Baltimore native remembers the excitement of V-E Day

She didn't know until she arrived at work that the Allies had defeated the Nazis

May 06, 2011|Jacques Kelly

"I left for work at approximately 8 a.m. There was no TV in those days and the radio wasn't something everyone tuned in to early in the morning," wrote Ruth Martin, an 87-year-old Baltimore native now living in Parker, Ariz. "I caught my bus and the regulars boarded, and the morning progressed as usual."

She wrote to me of a day she never forgot: May 8, 1945 — Victory in Europe Day, V-E Day. It was the day the Allies formally accepted Nazi Germany's unconditional surrender.

Born Ruth Dembinsky and living on Mount Street near Wilkens Avenue, Martin was a 1940 Western High School graduate. As a woman in her 20s, she was already a widow. Her husband had died in a Naval Air Corps crash.

"I reached my destination and walked the two blocks to my work place, the Hochschild Kohn department store. On the way I met my boss, Sarah, and we walked together.

"Upon reaching Howard & Lexington Streets we glanced up at our store, which was on the opposite side from us. From the roof, this huge American flag was being lowered. Our store was six stories high and about a half-block long. This flag when totally unfurled covered all of the store front with the exception of the first floor where there were show windows and entrances.

"We were completely baffled. What in the world was happening? A crowd started to gather watching this spectacle. At this point nobody seemed to have a clue.

"We proceeded to the employees entrance and there was a sign which simply stated that it was V-E Day and that the store would be closed. Slowly the realization of what was occurring dawned on us and news spread like wildfire.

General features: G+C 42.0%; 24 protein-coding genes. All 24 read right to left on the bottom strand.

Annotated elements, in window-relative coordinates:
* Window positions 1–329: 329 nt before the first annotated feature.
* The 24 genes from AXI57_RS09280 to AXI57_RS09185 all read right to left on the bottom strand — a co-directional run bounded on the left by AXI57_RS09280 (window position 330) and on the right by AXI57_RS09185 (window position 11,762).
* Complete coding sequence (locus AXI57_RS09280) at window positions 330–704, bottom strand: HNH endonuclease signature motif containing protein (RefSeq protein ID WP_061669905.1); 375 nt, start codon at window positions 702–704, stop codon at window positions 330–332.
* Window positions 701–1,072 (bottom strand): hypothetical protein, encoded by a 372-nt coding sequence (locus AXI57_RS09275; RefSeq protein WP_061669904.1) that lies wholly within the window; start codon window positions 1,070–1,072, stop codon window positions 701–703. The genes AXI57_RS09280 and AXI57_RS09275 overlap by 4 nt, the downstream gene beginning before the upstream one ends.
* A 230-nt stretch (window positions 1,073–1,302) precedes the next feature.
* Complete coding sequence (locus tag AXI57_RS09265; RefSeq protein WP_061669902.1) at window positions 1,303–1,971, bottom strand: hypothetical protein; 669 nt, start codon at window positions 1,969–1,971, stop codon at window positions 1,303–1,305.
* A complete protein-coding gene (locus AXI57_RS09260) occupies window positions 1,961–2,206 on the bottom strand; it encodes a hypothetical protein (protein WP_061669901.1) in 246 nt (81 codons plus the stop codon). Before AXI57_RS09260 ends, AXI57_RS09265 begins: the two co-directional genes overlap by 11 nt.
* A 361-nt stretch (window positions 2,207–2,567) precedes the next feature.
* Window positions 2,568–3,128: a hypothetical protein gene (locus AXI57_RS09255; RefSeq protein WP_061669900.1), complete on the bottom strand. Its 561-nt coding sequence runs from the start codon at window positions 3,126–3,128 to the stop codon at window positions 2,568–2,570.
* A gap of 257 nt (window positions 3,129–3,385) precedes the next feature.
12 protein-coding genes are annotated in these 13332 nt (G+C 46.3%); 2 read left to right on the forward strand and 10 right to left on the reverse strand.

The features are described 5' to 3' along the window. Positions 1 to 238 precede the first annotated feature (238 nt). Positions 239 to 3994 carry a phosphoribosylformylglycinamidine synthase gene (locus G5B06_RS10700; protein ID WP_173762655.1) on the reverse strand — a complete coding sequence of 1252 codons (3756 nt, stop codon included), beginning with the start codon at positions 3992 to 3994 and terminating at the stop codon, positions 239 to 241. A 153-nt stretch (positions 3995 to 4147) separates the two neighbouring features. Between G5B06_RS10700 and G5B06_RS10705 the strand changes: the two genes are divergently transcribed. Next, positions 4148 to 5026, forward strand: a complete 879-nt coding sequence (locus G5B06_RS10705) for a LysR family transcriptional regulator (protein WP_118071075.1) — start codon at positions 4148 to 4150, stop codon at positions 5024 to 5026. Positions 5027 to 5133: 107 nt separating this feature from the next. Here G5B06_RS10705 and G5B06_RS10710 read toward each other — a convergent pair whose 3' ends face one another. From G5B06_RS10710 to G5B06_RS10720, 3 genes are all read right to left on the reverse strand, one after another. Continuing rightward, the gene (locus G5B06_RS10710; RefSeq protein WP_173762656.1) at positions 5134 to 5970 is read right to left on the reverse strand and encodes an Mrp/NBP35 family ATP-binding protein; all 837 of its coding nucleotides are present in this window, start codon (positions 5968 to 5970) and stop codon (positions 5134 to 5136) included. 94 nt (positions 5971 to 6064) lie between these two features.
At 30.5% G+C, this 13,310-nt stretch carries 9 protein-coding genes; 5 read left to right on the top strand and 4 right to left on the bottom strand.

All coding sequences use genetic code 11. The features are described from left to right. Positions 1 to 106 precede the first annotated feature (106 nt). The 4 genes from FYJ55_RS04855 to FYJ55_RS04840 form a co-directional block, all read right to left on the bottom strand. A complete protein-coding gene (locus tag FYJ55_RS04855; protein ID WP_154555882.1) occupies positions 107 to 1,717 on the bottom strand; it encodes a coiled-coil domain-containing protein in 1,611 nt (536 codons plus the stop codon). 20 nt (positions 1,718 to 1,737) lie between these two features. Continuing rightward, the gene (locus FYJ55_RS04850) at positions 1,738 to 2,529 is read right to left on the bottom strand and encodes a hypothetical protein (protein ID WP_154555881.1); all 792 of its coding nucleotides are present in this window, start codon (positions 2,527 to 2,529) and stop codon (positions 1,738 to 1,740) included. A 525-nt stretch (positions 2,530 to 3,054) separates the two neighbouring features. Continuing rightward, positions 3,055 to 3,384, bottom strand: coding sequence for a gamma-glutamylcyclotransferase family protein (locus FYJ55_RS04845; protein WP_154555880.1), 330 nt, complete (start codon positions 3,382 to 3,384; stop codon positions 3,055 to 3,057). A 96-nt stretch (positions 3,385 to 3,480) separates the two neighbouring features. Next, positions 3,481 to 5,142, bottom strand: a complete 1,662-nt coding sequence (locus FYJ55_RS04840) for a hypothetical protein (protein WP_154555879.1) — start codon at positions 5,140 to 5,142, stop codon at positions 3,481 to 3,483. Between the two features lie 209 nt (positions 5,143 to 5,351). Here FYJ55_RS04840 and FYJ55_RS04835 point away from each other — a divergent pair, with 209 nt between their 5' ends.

"It seemed that in a matter of seconds horns started blowing, cars stopped where they were and police just stepped back and gave up trying to bring order. A conga-line quickly formed in the middle of Howard Street, and it grew and grew and grew. It snaked up Howard Street to the Greyhound Bus Station [Centre Street], through the station, and ultimately broke up.

"All businesses, except for lunchrooms, restaurants and bars closed. They knew it was a golden opportunity to remain open, because these revelers were eventually going to get hungry and thirsty. By noon sidewalks were lined with people waiting to get food and drink.

"About 2 p.m. exhaustion was setting in but we weren't ready to hang up our hats and go home. My boss and I discovered the movie theaters were open and we decided that this was a good place to rest and recuperate. We ended up going to three theaters and it was by then about 10 p.m. Hunger pangs were setting in. We found that Huylers on Lexington Street was still open. We had pea soup and an egg salad sandwich.

"I can still remember what I was wearing that day. Many of the styles were based on the military. The weather was chilly and I wore a khaki-colored fitted coat, a black felt hat and black pumps.

"I reached home about midnight. Morning came fast. Nobody was really in a mood to work after so much celebrating. We still had to defeat Japan, but we had shown Hitler how strong we were.

"V-J Day eventually came but that celebration wasn't as earth-shattering as V-E Day," she wrote.

She told me that she remarried and remained with Hochschild's as its assistant purchasing agent until it closed its doors as a retail business.

jacques.kelly@baltsun.com

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